Posts by madamesaslow

Making Food and Food To Make

I’ve been making a lot of edibles lately. The most frequent are:

Rice Milk (the secret is cheese cloth for the right texture)

-Things with sautéed crimini mushrooms (spaghetti squash “pasta”, breakfast burritos, whatever)

– Fruit Smoothies with rice based protein powder and strange things like chia seeds, ground flax seed, and hemp seed (for my husband’s breakfasts)

Things I want to make are:

-My own fruit leather (like a really amazing fruit roll up)

-Maybe coconut “yogurt” since So Delicious Cultured Coconut Milk doesn’t come in large containers and is kind of expensive

-Persimmon bread with pecans, chia seeds, flax seed, canned peaches, and oatmeal (because I’ve had those persimmons in the freezer for awhile and they are all thawed out now)

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OMG So Rich and Chocolatey Chocolate Sorbet

I found a great recipe for Chocolate Sorbet at Smitten Kitchen, which they adapted from The Perfect Scoop, a recipe book.  Oh, man!  The photos the Smitten Kitchen have were making me drool.

My photos aren’t as drool worthy, but the sorbet is.  And its vegan, if you care about those sorts of things.

I’m going to make you go to Smitten Kitchen for the recipe, they have it written out so well.

Here are my photos to inspire you.

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Aunt Trisha’s Lemon Squares

Lemon Squares were my dad’s favorite dessert for a long time (it might be straight chocolate now, but he still wouldn’t turn down a lemon square).  My Aunt Trisha wanted me to share her tasty recipe for lemon squares with you, and being as organic lemons are on sale at Oliver’s, I might just whip up  a batch this afternoon. I really like the last drizzle of raspberry puree.  How great would that look and taste?

Trisha’s Lemon Squares

1 1/8 cup all-purpose flour
1/3 cup confectioner’s sugar
1 teaspoon lemon zest
pinch of salt
1/2 cup cold butter
2/3 cup confectioner’s sugar
1/8 cup all-purpose flour
1/2 teaspoon baking powder
2 eggs, lightly beaten
3/4 cup fresh squeezed lemon juice
2 teaspoons lemon zest

1.Pre-heat oven to 325 degrees. Line a 8″x8″ baking pan with foil.
2.In a medium bowl wisk together flour, sugar, zest and salt. Cut in butter until mixture resembles course crumbs. Pat on bottom and 1/2″ up side of prepared pan. Chill for 20 minutes. Bake 20 to 25 minutes, until barely light golden brown.
3.In the same bowl wisk together sugar, flour and baking powder. Wisk in eggs until well combined. Wisk in juice and zest until frothy. Pour over hot crust. Bake 20 to 25 minutes, until set
4.Cool completely on wire rack. Cover and chill overnight.
5.Remove from pan, peel off foil and cut into 16 squares while cold. Let come to room temperatue before serving.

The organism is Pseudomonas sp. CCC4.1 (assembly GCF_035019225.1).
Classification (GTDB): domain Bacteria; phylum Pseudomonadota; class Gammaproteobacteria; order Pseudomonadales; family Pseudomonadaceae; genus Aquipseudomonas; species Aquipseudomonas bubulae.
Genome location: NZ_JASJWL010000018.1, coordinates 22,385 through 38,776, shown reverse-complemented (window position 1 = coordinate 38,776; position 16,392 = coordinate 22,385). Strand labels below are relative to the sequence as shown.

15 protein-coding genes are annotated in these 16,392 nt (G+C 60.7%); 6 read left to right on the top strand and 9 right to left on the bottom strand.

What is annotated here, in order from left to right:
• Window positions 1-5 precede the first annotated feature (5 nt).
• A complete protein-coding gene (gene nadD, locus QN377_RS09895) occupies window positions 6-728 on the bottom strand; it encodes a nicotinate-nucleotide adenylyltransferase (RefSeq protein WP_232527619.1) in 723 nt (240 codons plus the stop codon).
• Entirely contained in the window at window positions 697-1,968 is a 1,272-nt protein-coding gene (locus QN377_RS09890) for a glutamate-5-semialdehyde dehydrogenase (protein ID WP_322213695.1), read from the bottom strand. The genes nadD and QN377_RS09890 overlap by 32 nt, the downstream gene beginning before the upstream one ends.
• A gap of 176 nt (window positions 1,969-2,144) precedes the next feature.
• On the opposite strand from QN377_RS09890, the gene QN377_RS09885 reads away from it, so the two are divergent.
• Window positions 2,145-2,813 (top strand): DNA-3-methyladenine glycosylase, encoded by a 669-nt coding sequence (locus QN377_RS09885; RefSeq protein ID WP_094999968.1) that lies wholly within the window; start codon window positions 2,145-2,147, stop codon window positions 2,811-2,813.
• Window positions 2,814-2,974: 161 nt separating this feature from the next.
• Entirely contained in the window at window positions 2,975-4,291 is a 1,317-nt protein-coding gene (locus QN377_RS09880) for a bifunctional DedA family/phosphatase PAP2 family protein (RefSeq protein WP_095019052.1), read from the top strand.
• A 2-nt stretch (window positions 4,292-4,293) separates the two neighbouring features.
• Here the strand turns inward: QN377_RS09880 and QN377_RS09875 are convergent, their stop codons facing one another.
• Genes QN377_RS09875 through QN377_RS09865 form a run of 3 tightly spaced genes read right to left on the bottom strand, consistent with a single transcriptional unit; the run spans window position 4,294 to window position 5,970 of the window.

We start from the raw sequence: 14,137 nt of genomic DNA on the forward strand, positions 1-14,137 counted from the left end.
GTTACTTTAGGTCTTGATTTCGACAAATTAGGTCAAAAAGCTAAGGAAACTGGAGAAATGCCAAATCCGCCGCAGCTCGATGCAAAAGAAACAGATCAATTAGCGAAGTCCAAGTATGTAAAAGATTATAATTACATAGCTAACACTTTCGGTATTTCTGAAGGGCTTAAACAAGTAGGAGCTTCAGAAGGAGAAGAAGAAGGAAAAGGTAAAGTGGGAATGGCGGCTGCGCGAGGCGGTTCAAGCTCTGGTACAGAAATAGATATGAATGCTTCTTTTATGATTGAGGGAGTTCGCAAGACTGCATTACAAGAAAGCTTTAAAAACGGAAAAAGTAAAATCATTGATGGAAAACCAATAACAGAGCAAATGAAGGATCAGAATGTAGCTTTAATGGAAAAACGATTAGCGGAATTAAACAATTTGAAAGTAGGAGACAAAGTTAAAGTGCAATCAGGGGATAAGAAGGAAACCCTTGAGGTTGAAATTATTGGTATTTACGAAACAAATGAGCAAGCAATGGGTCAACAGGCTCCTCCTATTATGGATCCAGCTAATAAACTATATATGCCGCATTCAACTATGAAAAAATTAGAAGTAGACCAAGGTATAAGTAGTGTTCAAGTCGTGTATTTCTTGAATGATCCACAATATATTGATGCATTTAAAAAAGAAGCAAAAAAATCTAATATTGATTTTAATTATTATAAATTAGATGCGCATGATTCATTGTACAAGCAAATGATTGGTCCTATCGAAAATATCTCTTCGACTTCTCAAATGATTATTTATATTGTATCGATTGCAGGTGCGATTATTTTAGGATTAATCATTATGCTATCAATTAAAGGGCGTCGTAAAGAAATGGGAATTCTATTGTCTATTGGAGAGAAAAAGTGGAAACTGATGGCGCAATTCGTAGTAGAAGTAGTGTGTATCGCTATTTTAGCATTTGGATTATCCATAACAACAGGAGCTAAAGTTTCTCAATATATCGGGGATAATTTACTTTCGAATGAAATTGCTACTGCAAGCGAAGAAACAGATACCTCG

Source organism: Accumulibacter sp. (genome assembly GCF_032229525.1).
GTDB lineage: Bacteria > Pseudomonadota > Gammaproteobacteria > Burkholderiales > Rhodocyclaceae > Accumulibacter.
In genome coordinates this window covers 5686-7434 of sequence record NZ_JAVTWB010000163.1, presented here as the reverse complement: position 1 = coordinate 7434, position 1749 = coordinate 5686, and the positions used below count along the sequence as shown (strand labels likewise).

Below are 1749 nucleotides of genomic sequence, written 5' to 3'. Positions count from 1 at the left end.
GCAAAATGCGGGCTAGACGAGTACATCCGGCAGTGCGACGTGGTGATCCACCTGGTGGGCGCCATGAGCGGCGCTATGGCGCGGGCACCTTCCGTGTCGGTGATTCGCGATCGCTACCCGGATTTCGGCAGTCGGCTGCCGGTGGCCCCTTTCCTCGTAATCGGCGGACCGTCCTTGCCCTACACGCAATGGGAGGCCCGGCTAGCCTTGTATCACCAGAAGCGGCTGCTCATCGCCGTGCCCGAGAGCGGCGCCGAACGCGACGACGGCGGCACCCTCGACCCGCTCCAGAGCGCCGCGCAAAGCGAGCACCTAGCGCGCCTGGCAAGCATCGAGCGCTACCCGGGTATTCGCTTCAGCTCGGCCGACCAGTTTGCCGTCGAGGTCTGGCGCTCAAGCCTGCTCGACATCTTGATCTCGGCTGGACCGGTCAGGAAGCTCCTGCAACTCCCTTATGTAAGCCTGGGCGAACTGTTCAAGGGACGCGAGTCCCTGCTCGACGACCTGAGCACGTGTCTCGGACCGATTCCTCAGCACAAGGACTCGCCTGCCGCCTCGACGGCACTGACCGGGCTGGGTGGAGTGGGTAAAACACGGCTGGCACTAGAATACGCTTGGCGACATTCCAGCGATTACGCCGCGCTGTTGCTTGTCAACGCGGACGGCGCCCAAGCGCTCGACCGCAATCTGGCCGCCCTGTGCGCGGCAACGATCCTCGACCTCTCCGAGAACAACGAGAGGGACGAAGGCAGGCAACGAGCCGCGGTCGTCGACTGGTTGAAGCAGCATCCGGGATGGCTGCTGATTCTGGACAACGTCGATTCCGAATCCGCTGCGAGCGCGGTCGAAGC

To make them extra special, drizzle with raspberry puree.

Peanut Butter Cookies!

I’ve been making a ridiculous amount of peanut butter cookies.  Which is funny, because until now, I’ve never made them.  They haven’t been my “favorite” before (like so many other cookies when I was working at Creekside Bakery.  But they have been really hitting the spot.


1/2 cup sugar

1/2 cup brown sugar

1/2 cup butter

1/2 cup peanut butter

1 egg

1 1/4 cup flour (“ve been using whole wheat and they are quite tasty)

3/4 teaspoon baking soda

1/2 teaspoon baking owder

1/4 teaspoon salt

refrigerate at least 3 hours wrapped in plastic

Bake at 370 degrees for 9 to 10 minutes (My oven needed about 14 minutes, but thats just my oven)

Makes about two dozen cookies.



Easy Roasted Butternut Squash

This recipe comes from Sam Chesley.  It might have been from Thanksgiving, or just some tasty dinner.  Either way, it is now a regular guest at my house.

Get a nicely shaped butternut squash.  The fewer contours the better, since you are going to have to peel it.

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I cut it into discs before trying to hack off the skin with a big ol’ knife.  Scoop out the seeds.  Roast and eat them if you are Noel (probably, I’m just guessing, but she’s into that sort of thing).

Cube your peeled squash into about 1 inch chunks.

Toss in a bowl with minced garlic (as much as you like.  I like a lot of garlic), oregano, salt, freshly ground pepper if you are as cool as I am ;), and olive oil.  Or just mix it up in the casserole dish to save on washing.

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Put in a casserole dish and bake at 350 for about an hour.  Stir it all up about halfway through.  The pieces will be nice and soft and your house will smell great (like garlic).

Butternut Squash is pretty darn good for you.  Its full of anti-oxidants, Vitamin A, B-Complex Vitamins, and fiber, with no fat.  Its cheap at the grocery store or farmer’s market and if you really don’t want to cut it up, it is available in the freezer section of most stores already cubed for you.   You have no excuses to not eat this tasty, tasty squash.

How do you like your squash?  Do you have a favorite type of squash?  I’ll admit, I’ve never cooked spaghetti squash or acorn squash.  The former you can do a weird fork thing to split it into “noodles” and acorn squash is good cut in half and roasted with cinnamon and maybe raisins… its been awhile since I’ve had it and my memory is a bit vague on that one.  Any suggestions for me to try it?

Things I Love Most in My Kitchen Right Now: Part 3

I love my Ninja Master Prep Food Processor!








This was another outstanding wedding present from my friends Jessie and Trish (as seen in this post about MacNCheese).  The Ninja Master Prep is awesome. I use this bad boy all the time.

I’ve never used the Magic Bullet   But the Diana at Culinary Therapy loves hers.  That’s guacamole in there, btw.

I’ve used a food processor like this one, but much, much older and clunkier.  I was not a fan of all the hard to store sharp bits.

I use my Ninja at least three times a week, if not three times a day.  Today I used it to chop pecans for banana bread and chop olives for pasta salad (mexican inspired pasta salad with corn, olives, fresh tomatoes, taco seasoning, mayo, and Frank Hot Sauce, for those interested).  I use my ninja for garlic all the time and it still doesn’t smell like garlic.  Onion is also great to chop in here, since I usually cry from chopping onions myself.  Its great for pureeing soup or making smoothies, too.  My next big projects for it are going to be hummus and pesto.  I think why I really like this so much more than my blender is I can get every little bit of my food out of it.  My blender has a section in the bottom under the non-removable blades that just holds stuff.